Jeremy Lin is currently in charge of New York. You see, I’ve come to accept that some things are bigger than a victory in mid-February basketball. Jeremy Lin, for instance, is bigger than a casual mid-February NBA game. Right now, Jeremy Lin is bigger than Madison Square Garden. So long as his stellar play continues, he will be as big as New York City lets him become. At this rate, the sky is the limit for the young surprise sensation. After beating the Los Angeles Lakers in Madison Square Garden, Jeremy Lin has become the contemporary face of the storied franchise.
Within a week’s time, Lin has risen to become a household name for the majority of Americans and Asians alike. This intersection alone marks one of the most compelling tales of Jeremy Lin. By becoming a sort of folk hero in such a short span of time, Lin has inspired even the most casual fan to never give up on their dreams.
While Lin comes from Taiwanese descent, and thus has a major market cornered by bringing relevance to the hyper-attentive Asian market for the NBA, he is also only the fourth Asian American basketball player to ever play in the NBA. As a rookie, Lin also denotes the only active Asian American player in the NBA. Lin represents a change of pace from the typical image of what an NBA player is supposed to look and act like.
We’re talking about the third Harvard player to ever play in the NBA. And, out of nowhere, as if out of some weird Asian-produced sports movie about the improbable underdog, the Harvard alumni, who wasn’t offered a scholarship to play at Stanford and was later cut by the Golden State Warriors, is balling his face off in the most professional setting.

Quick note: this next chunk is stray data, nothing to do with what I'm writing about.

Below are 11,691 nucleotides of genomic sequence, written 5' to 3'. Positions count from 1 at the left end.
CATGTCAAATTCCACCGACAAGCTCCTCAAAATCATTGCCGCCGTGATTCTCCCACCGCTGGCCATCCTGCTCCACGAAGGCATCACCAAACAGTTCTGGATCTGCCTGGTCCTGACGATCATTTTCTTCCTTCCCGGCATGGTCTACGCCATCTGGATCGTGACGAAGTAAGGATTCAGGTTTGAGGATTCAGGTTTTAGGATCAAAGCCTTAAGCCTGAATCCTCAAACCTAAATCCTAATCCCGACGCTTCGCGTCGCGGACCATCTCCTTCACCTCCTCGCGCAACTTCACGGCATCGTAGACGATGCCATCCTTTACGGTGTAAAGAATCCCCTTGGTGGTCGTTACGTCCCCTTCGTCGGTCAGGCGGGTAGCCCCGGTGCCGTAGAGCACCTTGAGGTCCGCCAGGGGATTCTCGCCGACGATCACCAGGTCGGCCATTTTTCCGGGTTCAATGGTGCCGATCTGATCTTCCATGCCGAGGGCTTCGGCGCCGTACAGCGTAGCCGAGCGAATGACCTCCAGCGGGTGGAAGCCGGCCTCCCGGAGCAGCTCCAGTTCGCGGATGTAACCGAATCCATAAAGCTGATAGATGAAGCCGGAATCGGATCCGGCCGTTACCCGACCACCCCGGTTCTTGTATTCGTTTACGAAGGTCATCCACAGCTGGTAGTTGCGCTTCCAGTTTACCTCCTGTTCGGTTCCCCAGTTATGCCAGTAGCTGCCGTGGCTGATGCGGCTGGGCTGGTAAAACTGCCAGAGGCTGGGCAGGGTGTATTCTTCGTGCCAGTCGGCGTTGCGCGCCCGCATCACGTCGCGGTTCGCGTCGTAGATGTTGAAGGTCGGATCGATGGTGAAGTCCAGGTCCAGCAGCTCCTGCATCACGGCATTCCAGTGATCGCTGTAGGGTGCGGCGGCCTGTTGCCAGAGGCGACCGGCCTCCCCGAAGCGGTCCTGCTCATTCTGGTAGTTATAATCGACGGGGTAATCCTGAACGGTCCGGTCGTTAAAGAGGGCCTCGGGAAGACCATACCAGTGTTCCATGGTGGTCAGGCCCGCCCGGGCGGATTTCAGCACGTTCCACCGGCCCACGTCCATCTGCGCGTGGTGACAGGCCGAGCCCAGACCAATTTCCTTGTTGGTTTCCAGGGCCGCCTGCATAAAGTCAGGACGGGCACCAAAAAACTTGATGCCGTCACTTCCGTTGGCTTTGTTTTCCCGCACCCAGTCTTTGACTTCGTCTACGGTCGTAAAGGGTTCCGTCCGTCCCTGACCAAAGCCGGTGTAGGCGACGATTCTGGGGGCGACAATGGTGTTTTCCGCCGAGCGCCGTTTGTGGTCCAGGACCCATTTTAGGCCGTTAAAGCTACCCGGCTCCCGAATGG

Harvard, which has had five more presidents of the USA than players in the NBA, now touts the record holder for most points scored in the first four games as a starter as an alumnus. As an overall player, Lin’s PER rating has been through the roof. Through four games, his pace is above all in the NBA sans LeBron James—ahead of the Kevin Durants, Kobe Bryants and Dwayne Wades of the league.
Perhaps comparably interesting is that Jeremy Lin also happens to be a devout Christian. Lin says that he "plays for the glory of God and one day hopes to become a pastor."
We’re talking about the same Jeremy Lin who was recently cut by the Warriors and now lives on his brother’s couch in the city. How’s that for an image change in the PR of the NBA? We can just ask NFL's Tim Tebow how that worked out.
In his first season as a starter for the Denver Broncos, Tebow generated more hype than ever imaginable while being the subject of Saturday Night Live sketches, T-shirts, talk shows and Internet memes. Tebow may not have been the best player on the Broncos—that would have been their rushing attack or the addition of Von Miller—but he was the face of the franchise because he was a likable and compelling figure to root for.
That’s what Jeremy Lin has quickly become in the major market of New York City. In fact, Lin himself has been quoted as saying that he has "drawn actually a lot of inspiration [from Tebow] just because he’s such a polarizing figure."